Texas’ overall fertility rate, or births per 1,000 women ages 15-44, rose by 2% in 2022. Hispanic individuals accounted for the most additional births in 2022, with a 5.1% increase in fertility rates.
Fertility rates have declined steadily in Texas and nationwide since 2007 as various types of birth control became more widely available. But in September 2021, Texas banned abortions at about six weeks into a pregnancy, after a fetal heartbeat is detected.
Texas had 16,147 more births in 2022 than in 2021, or a 2% increase. Meanwhile, the overall national fertility rate fell slightly, according to data from the Centers for Disease Control and Prevention.
Fertility rates after the six-week ban went into effect varied by race, researchers found. Hispanic individuals saw a 5.1% increase in fertility rates from 2021 to 2022, or 13,503 additional births. Fertility rates for Asian individuals rose by 0.9%, while rates fell by 0.6% for Black individuals and 2% for white individuals.
Hispanic individuals ages 25-44 saw a steeper 8% increase in fertility rates in 2022.Varying fertility rates across racial and age groups may be tied to people’s access to contraception and the ability to travel for an abortion, researchers said.
“Travel to access abortion in other states requires money, time off work and in many cases childcare. The need to care for children already at home might be a key factor in the rising birth rates among women 25 and older,” said Elizabeth Gregory, director of the UH Institute for Research on Women, Gender & Sexuality.
Texas’ teen birth rates increased by 0.39% in 2022, ending a 15-year period of declines. Fertility rates rose by 1.2% for Hispanic teens and 0.5% for Black teens, while they fell 5% for white teens.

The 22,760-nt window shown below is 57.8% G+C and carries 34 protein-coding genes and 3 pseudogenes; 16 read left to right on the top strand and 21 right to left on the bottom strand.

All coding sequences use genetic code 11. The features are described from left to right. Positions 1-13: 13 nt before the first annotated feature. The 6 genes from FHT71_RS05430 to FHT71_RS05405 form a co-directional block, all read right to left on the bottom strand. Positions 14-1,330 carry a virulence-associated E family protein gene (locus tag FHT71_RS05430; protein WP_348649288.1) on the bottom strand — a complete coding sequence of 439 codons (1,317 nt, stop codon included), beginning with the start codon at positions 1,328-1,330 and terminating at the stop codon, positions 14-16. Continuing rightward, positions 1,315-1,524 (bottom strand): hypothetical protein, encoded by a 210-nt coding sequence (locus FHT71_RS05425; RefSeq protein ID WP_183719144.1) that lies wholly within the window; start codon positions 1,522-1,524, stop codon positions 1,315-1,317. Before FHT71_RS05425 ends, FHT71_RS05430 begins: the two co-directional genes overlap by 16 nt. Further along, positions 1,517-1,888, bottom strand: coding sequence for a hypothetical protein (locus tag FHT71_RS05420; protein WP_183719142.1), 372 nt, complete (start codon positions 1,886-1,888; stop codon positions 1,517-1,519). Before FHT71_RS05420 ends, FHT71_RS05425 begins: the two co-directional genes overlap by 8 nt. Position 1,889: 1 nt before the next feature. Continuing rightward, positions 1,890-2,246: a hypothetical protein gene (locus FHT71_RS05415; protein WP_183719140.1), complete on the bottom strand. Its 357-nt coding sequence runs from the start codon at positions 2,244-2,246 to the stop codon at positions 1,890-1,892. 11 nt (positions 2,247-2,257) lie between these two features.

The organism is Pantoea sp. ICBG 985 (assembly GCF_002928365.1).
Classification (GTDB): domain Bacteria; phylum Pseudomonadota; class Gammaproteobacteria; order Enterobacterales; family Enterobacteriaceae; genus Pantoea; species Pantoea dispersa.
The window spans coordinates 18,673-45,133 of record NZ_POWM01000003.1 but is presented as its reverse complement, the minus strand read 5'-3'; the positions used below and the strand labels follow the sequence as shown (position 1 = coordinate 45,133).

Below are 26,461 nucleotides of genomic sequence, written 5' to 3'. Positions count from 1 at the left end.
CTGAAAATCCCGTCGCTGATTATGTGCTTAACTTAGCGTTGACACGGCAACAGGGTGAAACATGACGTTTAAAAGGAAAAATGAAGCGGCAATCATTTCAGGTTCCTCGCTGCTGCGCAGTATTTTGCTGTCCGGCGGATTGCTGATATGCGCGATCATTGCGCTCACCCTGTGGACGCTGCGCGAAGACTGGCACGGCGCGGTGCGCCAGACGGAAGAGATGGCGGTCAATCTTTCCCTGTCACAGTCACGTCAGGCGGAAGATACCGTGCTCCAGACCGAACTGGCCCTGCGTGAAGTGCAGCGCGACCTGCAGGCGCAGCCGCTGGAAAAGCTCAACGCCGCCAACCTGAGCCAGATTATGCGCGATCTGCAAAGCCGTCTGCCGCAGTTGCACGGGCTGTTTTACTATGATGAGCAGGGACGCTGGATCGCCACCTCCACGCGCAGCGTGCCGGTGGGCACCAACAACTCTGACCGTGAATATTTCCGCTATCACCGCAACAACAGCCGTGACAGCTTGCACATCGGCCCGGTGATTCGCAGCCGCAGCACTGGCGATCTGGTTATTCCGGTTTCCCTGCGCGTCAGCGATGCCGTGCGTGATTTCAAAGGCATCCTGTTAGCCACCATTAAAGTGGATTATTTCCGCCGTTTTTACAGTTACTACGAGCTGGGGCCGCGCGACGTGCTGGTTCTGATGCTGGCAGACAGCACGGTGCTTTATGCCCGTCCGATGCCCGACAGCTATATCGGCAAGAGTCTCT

Rising teen fertility rates may impact young parents’ ability to get an education and secure higher-paying jobs, the report said. Other studies show that high percentages of people who experience unplanned pregnancies are poor and have less access to contraception.
In August 2022, Texas’ “trigger ban” went into effect, outlawing nearly all abortions unless the birth parent's life is at risk. The ban was implemented two months after the U.S. Supreme Court overturned Roe v. Wade, which protected the right to abortion.
Twenty other states have banned abortion since the June 2022 Supreme Court decision, including several of Texas’ neighboring states, the report said. New Mexico is Texas’ only border state without a restrictive abortion ban, according to the Guttmacher Institute, a policy organization focused on sexual and reproductive health and rights.
“Texans seeking abortions now may have to travel further than before, and an even larger rise in fertility rates is expected” in 2023, researchers said.